Clearly, what makes most jazz or Youssou N’Dour stick is external to the question of words, and I say that in my statement. I even say that requires a kind of theorization I am unable to do at the moment. But what I do say about the role of sound is more significant then you want to give it credit for: I claim that the fact that many things sound alike and genuine sonic innovation is rare means that sound doesn’t explain commitments to specific records. Pointing out that Youssou N’Dour, at his most rock (and I have claimed on this site that “his most rock” describes Rokku mi Rokka), sounds different from Rilo Kiley or Wussy or the Rolling Stones is the first key to understanding the attention we pay to him. That is, his sound is awfully innovative to our ears. Now, is he the innovator we believe him to be? Who knows? Our knowledge, like our ability to read his lyrics, is entirely second hand — something that is just not the case with Rilo Kiley or Wussy, whose sources we know backwards and forwards. So geography, cultural distance and background, is, like change over time, something that accounts for differences (and innovations) in sound.

    So why — if my knowledge is second hand, not based on the next level of understanding (words) — do I have a specific commitment to that album? Because I have no access to the hundreds of other albums I’d have to compare it to, words and all, to distinguish it from its real peers. For me to act otherwise — act like I know, rather than trust others, that this is the best work from West Africa today, would be the worst level of cultural imperialism.

    And while I own nearly 100, there are no African albums that mean what London Calling does to me, and quite few that mean what a typical Otis Redding album does to me. What would it mean for me to claim otherwise?

    On your second issue, I’d say this: my “formula” is descriptive of an existing fact, “this is a favorite song of mine,” rather than a process, “this is how it became a favorite song of mine.” I know that saying “first sound, then words” is a temporal statement. But you are correct to point out that in a hundred specific cases the order could be reversed — I only penetrated the sound because something in the words mattered, or even because someone else pointed out to me that I should try to make sense of the sound because something in the words mattered. This doesn’t effect the formula. Once you have grasped the song, chosen it, as it were, the formula stands as written: you couldn’t like it without liking the sound, you couldn’t individuate it, choose it specifically, without melody and words.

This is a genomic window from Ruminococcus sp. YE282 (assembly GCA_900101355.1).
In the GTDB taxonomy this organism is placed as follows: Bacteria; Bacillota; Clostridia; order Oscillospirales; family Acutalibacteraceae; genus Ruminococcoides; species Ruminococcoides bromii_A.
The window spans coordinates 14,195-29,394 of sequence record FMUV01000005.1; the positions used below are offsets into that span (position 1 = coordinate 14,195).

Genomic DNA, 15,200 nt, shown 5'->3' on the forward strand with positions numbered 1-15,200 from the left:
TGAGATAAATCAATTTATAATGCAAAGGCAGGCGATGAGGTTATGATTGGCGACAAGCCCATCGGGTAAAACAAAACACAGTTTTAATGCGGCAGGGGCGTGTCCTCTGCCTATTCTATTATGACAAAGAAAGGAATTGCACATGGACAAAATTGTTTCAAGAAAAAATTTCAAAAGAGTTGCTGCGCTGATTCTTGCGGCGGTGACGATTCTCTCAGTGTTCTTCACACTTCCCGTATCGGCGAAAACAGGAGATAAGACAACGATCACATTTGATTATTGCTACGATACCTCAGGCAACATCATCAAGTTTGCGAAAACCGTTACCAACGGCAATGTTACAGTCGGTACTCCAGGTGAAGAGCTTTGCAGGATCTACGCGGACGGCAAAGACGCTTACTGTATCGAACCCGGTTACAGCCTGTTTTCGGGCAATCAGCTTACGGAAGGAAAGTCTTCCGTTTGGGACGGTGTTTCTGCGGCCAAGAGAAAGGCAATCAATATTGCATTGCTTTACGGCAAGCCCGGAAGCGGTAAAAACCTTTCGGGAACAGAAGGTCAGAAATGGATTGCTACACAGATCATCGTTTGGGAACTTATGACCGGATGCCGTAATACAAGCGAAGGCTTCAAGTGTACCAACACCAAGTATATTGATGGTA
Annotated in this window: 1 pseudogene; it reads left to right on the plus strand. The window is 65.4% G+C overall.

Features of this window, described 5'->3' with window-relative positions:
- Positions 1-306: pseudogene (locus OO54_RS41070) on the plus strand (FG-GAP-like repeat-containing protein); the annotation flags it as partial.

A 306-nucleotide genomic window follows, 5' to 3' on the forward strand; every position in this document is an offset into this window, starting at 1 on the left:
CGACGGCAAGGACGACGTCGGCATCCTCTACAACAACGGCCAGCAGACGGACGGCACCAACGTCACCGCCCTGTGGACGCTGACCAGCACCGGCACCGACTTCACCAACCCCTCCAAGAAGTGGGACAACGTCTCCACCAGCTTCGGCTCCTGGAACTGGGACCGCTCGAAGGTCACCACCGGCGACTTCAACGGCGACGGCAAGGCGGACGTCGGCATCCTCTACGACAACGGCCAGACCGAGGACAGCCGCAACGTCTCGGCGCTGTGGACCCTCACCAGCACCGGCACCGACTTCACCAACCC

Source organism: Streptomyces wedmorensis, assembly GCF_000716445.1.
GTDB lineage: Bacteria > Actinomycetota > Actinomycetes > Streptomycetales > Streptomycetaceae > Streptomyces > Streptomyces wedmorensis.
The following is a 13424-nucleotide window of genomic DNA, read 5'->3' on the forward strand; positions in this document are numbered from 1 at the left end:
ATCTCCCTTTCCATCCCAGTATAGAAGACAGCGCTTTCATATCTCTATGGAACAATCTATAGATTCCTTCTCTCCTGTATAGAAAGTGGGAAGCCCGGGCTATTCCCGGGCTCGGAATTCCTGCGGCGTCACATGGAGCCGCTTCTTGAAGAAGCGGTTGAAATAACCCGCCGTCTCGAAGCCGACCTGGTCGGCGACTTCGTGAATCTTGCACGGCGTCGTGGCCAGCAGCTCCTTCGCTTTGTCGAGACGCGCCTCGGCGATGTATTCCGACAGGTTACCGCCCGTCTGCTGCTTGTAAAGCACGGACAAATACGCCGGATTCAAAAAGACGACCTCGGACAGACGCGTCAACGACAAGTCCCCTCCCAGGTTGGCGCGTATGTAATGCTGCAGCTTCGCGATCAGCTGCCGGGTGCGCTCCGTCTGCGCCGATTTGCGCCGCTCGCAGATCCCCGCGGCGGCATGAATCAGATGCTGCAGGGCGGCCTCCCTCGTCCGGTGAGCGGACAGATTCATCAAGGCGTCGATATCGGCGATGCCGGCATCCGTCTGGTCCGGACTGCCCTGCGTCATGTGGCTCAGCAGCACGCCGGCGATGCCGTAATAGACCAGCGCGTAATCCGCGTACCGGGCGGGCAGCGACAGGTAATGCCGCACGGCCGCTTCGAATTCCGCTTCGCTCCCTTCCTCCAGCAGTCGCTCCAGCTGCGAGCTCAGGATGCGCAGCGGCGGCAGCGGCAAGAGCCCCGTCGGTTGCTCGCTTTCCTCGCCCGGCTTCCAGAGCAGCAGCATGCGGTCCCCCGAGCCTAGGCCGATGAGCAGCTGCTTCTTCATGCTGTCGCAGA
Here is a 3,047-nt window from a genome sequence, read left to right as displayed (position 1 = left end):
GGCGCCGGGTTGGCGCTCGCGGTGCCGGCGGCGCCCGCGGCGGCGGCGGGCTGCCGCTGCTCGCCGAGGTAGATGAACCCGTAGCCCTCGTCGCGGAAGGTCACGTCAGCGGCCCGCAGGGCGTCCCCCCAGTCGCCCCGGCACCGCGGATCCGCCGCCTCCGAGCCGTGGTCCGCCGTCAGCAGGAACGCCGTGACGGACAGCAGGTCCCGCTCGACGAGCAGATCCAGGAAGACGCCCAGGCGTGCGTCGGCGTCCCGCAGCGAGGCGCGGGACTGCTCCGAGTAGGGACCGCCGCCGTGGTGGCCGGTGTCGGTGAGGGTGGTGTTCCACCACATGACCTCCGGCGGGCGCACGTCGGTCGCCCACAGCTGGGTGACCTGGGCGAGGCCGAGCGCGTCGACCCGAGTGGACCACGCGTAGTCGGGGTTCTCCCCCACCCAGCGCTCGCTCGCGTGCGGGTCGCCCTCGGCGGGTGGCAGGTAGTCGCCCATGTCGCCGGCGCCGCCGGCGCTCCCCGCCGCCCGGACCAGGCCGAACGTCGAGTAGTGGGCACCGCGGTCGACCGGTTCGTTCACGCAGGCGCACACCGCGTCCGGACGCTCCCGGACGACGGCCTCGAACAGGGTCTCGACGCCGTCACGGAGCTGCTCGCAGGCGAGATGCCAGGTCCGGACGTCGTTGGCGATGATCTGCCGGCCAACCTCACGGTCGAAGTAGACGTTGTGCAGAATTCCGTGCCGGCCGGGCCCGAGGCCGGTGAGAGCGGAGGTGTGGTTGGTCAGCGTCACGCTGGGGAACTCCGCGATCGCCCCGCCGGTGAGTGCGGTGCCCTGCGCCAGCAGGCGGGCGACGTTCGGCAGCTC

What I’d like is to know whether the formula I’ve written is useful, not whether it is correct. Obviously it is unprovable and not generalizable. But nothing about criticism is about objectivity: you judge in order to converse with friends, and also in order to try to understand social phenomena, by looking at generalizations over time as they make sense to specific social groups. If my formula assists in the explanation of many specific cases, then I can handle someone pointing out that it leaves many exceptions, so one needs to think about them separately, to think about why they are exceptions. If my formula is simply offputting, there are two possibilities: the person who is put off is sufficiently different from me that there are no grounds for us to converse; or that I am lacking self-knowledge, that in fact I am not describing and explaining my own method accurately or usefully when I am speaking to those who do share real things with me.